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The FascinaTion oF ProducTion
Global ProducTion neTwork
Flexible · eFFicienT · innovaTive
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Global ProducTion
Production follows the market
Pursuing a strategy of local production, the BMW Group capitalises
on opportunities to penetrate and develop markets with long-term
growth potential. This enhances local acceptance in the market and
makes the BMW Group a local player. The BMW Group pursues this
strategy particularly in markets where high import duties obstruct
the import of fully assembled automobiles and thus prevent more
extensive market penetration. In addition to operating local automobile
plants, so-called “completely knocked down” (CKD) plants can
also be used in such cases to offer products in emerging markets at
competitive prices. In the CKD process, cars are assembled locally
from imported sets of parts and components and supplemented by
parts produced locally, thus fulilling the local content requirement
imposed by governments.
Four brands, four model series
Apart from BMW, MINI, and Rolls-Royce cars, the BMW Group
production network also builds BMW motorcycles of the BMW and
Husqvarna brands.
“Made by The bMw GrouP”
BMW automobiles are built at 13 plants all over the world. The
backbone of BMW’s production network is formed by six plants in
Dingoling, Leipzig, Munich, Regensburg, Rosslyn, and Spartanburg,
as well as a joint venture in Shenyang. Wherever appropriate, the
BMW Group integrates external partners into serial production.
But the BMW Group continues to retain the relevant expertise as well
as maintaining overall control and decision-making authority when it
comes to design, engine construction, purchasing, testing, service
and warranty matters.
The BMW Group aspires to be right at the top of all market segments in which our four brands are
represented. Highly emotional, individually tailored products with exceptional design and supreme
customer beneits are a clear expression of our consistent premium strategy.
Our fascinating products are created by a very versatile and highly eficient production network
with sophisticated work processes and state-of-the-art plants and facilities. Beyond the conines
of individual plants and borders, we constantly and consistently improve our resources and expertise.
And thanks to lexible management we are quickly able to adjust our production to the requirements
of the respective market.
The BMW Group also makes use of natural hedging: a high level
of purchase volume in key sales regions with differing currencies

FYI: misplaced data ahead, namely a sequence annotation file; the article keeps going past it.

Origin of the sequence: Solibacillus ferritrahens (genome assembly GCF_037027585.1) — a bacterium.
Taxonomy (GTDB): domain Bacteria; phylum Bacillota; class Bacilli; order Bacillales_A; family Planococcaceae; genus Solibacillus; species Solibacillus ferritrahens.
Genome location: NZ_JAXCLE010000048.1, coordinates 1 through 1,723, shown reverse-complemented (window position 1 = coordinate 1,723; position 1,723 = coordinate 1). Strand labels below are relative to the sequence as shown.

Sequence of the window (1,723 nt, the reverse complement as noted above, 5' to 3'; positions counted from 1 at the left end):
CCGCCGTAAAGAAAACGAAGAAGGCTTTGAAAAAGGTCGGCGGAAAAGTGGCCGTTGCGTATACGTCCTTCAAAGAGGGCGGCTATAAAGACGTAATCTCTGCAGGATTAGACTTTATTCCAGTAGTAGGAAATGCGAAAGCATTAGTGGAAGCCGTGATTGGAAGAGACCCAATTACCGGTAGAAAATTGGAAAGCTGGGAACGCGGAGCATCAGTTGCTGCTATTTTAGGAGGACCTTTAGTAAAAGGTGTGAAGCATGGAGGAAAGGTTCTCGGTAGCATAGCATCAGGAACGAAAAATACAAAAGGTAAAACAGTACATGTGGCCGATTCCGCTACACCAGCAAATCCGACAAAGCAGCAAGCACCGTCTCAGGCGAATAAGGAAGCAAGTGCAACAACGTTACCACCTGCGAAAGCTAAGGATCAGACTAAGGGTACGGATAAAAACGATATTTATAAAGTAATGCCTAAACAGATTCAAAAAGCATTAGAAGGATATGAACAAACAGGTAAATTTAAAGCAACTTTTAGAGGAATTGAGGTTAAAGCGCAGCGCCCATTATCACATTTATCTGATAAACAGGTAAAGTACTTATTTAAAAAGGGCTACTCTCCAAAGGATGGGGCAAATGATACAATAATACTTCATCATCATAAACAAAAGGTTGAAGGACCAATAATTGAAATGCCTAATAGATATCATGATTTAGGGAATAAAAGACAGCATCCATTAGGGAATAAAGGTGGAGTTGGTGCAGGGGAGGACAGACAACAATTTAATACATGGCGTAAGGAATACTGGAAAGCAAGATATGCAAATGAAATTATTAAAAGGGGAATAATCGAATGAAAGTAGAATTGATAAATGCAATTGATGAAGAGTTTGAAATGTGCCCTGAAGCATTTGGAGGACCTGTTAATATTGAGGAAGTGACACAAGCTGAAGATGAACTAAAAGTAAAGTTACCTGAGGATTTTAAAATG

serves to balance out the low of merchandise as well as make up
for currency luctuations and the associated trading risks.
The BMW Group operates the CKD plants in Chennai and Rayong,
while in Jakarta, Cairo, Kaliningrad and Kuala Lumpur BMW
cooperates closely with external partners.
Throughout this global production network, the BMW Group applies the same high standards to
processes, quality, safety, and sustainability. This guarantees that all products “Made by the BMW
Group” fulil the signiicant demands made of premium products.
The network is founded upon the sound expertise and enormous commitment of our associates.
They are the key to the success of the BMW Group.
Frank-Peter arndt
Member of the Board of BMW AG, Production
Production of the MINI is located in Great Britain, where the “MINI
Production Triangle” comprises the Oxford, Hams Hall, and Swindon
plants. Swindon produces pressings and body components for MINI
cars, which are delivered just-in-time to the body assembly plant in
Oxford. Hams Hall builds 4-cylinder petrol engines, which arrive at
the assembly line in Oxford just-in-sequence, i.e. exactly on time and
tailored to each car on the assembly line. The MINI automobiles for
the world market are manufactured at the Oxford plant. The MINI
Countryman is built by an external partner in Graz. Rolls-Royce Motor
Cars Ltd. has had its production facilities in Goodwood in t he south of
England since 2003. Working largely by hand, experi en ced specialists
create the exclusive Phantom models at this very special pla n t
dedicated entirely to Rolls-Royce: the classic Sedan (2003), the
Drophead Coupé (2007), the Coupé (2008) and the new model
Ghost (2009).
Berlin motorcycles
Dingolfing 5 Series, 6 Series, 7 Series